While the national unemployment rate is down to 4.7 percent, many millennials are finding it harder to land jobs and make their way out of their parents’ houses. Many young adults who believed that they would graduate college and enter the real world smoothly have found the transition to be rockier than they anticipated. Safia Samee Ali reports of NBC News reports what’s making “adulting” difficult.
By his twenties, Kyle Kaylor imagined he would be living on his own, nearing a college degree, and on his way to a job that fulfilled him.
Instead, at 21, he found himself out of school, living with his parents, and "stuck" working as a manager at a fast food restaurant scraping to make hand-to-mouth.
Launching into adulthood has been tricky, he said.
"It became too difficult financially to be in school and not working," says Kaylor, who dropped out of Lincoln Christian University, in Illinois, after one semester because of a money crunch. "And without schooling, you can't get a job that you can survive on, so I had to move back home," he said.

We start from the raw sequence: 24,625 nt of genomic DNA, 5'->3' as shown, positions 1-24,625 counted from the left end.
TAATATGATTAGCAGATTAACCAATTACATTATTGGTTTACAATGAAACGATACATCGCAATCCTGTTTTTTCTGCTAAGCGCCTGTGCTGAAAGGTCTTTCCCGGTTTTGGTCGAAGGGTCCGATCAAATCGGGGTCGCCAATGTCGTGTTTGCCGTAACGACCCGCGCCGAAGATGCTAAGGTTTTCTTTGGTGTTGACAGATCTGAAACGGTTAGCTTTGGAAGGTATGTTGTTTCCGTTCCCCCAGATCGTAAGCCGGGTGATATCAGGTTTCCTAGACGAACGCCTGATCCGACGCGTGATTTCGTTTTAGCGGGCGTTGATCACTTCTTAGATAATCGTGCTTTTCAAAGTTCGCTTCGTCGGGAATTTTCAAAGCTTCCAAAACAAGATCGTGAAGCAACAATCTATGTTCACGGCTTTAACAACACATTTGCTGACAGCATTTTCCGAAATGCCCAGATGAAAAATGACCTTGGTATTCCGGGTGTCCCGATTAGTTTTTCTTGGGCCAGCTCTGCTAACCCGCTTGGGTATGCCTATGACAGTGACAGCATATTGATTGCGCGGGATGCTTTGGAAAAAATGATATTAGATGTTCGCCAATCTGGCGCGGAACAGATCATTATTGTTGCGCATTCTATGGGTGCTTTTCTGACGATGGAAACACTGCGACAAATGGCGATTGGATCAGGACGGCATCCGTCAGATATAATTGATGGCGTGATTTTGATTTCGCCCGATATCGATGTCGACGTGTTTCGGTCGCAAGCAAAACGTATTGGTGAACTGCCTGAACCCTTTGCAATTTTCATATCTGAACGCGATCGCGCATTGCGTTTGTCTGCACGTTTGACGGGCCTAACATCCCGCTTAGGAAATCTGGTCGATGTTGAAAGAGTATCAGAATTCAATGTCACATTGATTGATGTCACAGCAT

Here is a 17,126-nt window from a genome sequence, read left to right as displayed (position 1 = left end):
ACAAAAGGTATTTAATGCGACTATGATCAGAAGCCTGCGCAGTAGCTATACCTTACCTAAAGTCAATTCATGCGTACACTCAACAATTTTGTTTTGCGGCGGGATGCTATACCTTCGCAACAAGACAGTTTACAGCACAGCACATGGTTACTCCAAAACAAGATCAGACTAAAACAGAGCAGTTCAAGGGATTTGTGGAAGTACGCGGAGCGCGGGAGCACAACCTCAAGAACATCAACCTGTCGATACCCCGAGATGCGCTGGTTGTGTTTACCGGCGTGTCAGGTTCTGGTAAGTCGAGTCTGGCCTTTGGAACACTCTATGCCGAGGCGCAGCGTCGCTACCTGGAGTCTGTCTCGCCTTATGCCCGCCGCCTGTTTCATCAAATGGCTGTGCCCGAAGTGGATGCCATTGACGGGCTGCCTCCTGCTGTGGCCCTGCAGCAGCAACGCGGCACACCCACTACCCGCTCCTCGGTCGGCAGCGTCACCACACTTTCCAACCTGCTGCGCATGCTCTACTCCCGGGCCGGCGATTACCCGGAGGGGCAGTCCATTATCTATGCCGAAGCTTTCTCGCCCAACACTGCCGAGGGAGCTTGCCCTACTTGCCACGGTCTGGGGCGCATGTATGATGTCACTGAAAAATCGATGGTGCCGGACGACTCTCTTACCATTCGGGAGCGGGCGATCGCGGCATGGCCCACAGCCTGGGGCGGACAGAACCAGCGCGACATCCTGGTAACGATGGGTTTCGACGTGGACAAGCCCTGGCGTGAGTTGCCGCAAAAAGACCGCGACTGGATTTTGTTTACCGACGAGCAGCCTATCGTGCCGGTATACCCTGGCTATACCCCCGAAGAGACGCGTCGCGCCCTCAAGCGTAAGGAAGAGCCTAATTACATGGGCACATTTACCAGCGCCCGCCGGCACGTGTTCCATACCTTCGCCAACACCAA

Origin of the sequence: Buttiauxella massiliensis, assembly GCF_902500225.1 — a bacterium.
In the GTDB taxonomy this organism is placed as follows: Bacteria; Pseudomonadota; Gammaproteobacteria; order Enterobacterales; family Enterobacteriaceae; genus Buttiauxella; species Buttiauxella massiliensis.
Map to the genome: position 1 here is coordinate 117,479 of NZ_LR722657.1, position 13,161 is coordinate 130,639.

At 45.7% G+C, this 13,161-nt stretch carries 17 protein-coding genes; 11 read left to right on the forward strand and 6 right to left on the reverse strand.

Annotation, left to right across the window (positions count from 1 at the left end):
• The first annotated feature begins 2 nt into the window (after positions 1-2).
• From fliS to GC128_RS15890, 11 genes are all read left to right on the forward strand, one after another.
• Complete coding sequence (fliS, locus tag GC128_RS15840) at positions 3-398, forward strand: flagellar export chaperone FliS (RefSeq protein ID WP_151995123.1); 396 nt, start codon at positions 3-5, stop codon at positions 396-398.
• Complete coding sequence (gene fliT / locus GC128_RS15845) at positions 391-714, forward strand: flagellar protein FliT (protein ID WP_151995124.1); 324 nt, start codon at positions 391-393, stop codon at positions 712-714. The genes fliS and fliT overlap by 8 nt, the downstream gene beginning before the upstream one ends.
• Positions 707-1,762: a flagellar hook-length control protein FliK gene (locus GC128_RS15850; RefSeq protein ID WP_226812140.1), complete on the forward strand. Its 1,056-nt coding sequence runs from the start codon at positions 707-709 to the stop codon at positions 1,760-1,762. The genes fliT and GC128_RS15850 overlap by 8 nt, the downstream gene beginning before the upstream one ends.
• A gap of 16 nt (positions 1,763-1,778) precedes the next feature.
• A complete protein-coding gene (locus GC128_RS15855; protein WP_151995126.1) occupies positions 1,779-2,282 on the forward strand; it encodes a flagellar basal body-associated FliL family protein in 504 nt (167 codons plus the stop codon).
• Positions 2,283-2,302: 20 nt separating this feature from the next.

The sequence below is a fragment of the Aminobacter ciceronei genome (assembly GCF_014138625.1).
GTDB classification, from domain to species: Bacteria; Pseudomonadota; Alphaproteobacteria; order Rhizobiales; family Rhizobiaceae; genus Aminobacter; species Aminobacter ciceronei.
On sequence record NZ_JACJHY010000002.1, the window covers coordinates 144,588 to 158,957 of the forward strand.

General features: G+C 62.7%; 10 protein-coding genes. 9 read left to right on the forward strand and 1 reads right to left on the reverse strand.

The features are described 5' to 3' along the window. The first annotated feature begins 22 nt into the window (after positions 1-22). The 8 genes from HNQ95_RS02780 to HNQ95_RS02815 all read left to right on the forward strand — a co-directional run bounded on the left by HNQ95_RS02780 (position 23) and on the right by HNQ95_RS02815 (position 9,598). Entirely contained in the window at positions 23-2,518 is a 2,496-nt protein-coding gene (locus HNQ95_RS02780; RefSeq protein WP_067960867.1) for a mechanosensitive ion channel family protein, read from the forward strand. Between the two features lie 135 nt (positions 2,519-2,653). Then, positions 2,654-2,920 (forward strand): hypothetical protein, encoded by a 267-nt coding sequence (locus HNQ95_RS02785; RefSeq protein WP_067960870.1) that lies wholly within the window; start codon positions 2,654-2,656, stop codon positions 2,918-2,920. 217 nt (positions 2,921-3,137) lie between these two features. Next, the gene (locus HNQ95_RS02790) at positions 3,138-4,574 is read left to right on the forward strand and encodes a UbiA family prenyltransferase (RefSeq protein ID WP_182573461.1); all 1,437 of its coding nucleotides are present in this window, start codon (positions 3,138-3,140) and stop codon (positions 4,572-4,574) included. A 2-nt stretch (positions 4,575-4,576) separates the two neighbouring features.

It's a scenario that has become far too common, according to a new census report out Wednesday that reveals staggering statistics on millennials and their journey to independence.
For one, the report shows young men like Kaylor, who makes less than $22,000, have fallen by the wayside when it comes to income.
"In 1975, only 25 percent of men aged 25 to 34 had incomes of less than $30,000 per year. By 2016, that share rose to 41 percent of young men," according to the report.